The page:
On May 13, 2019, Grass Valley resident, Kenneth W. Jones passed away after a long battle with Alzheimer’s and Dementia. He was born in the Midwest, but his love of the Sierra’s drew him to work and settle in Nevada County, California. He loved Grass Valley and the surrounding area, it’s trees, lakes and rivers. He was laid to rest amongst the tall pines in a private family ceremony. He was 85 years old at the time of his passing and is survived by his two children and four step children.

Arrangements are under the direction of Hooper and Weaver Mortuary.

Obituary of Howard Wayne Young

Howard Wayne Young passed away on May 16, 2019 at Sierra Nevada Memorial Hospital from

complications from age. He was 93. He was born July 7, 1925 on the family farm in Garden Grove, IA to

parents Edgar and Lois Young. He and his two sisters were raised in a loving household where they

enjoyed the freedom of farm life and the occasional company of cousins and grandparents. At age ten,

he moved with his family to the Mojave desert in southern California.

He graduated from San Jacinto High School, and in 1943, he joined the navy and became an aerographer’s mate stationed in Alaska.

When he was discharged, Howard earned a BS in geology from UC Berkeley using the GI Bill. While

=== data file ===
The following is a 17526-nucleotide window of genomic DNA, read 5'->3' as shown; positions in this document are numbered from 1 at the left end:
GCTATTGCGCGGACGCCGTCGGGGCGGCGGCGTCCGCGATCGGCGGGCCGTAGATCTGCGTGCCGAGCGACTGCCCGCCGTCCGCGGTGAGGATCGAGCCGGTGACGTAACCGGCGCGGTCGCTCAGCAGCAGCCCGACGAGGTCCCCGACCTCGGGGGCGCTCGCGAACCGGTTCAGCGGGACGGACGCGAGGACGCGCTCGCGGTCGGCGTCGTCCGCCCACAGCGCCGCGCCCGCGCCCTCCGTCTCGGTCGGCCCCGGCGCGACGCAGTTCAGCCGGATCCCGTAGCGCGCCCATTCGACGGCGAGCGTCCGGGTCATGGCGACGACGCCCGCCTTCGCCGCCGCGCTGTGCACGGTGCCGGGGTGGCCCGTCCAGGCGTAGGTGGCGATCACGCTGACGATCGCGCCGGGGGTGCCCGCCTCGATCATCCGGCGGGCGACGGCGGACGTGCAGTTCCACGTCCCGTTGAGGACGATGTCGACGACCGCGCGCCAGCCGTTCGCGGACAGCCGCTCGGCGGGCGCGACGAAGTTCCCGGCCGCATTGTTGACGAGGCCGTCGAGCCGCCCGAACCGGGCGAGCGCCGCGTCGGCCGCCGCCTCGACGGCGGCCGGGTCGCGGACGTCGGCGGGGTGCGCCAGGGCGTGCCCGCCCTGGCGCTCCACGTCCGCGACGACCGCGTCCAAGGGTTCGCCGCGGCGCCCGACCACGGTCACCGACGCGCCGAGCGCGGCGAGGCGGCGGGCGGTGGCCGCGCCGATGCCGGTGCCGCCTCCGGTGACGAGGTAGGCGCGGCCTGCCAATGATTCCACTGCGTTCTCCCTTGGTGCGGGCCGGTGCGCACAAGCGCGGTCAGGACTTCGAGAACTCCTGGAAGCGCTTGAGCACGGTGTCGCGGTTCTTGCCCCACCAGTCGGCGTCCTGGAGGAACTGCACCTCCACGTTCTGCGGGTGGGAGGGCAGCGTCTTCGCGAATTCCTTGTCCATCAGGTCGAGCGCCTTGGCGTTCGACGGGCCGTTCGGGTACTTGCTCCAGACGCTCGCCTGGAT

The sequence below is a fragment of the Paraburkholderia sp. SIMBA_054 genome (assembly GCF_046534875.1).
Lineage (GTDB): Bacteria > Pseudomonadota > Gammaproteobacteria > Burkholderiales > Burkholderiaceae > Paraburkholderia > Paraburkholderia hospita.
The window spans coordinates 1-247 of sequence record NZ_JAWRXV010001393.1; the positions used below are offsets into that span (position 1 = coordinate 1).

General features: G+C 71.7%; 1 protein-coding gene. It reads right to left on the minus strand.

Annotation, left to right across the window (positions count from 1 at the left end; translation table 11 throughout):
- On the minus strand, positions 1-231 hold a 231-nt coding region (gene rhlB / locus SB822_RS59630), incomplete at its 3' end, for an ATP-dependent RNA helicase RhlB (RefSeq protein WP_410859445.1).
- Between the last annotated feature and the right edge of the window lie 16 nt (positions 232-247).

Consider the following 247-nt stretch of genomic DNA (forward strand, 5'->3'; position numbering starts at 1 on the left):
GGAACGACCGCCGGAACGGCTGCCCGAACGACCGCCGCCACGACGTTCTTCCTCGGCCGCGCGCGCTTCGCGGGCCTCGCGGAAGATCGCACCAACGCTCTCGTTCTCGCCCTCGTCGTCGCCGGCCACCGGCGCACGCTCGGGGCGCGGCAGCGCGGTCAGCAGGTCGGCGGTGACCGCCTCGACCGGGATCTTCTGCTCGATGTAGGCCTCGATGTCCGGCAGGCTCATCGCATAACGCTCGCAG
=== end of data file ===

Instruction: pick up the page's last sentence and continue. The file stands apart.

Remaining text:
earning his degree, he met his future wife, Germaine “Geri” Barnes of Minneapolis working a summer

job at Yellowstone National Park. Howard had a long career working as an engineer for Caltrans. After

retiring, he worked for FEMA, helping with recovery from natural disasters both at home and in


Howard enjoyed an active and adventurous life. In retirement, Howard and Geri enjoyed gem

and mineral collecting and supported various environmental and animal care organizations. He was an

avid photographer up to the time of his death, traveling with friends on many photography expeditions

and on his own trips to Costa Rica, Alaska, Montana and Arizona. At age 90, he embarked on a guided

fishing trip to Mongolia. Howard will be missed by the many friends he made in Grass Valley.

He is survived by his sister, Eleanor Weidman of Kalispell, MT and seven nieces and nephews. He was preceded in death by his wife Geri and his sister Margaret Smith. He had a life lived well.

Bear Yuba Land Trust kicks off Celebration of Trails

Bear Yuba Land Trust is hosting a Celebration of Trails Kick Off event at 5 p.m. today at Grass Valley Brewing Company.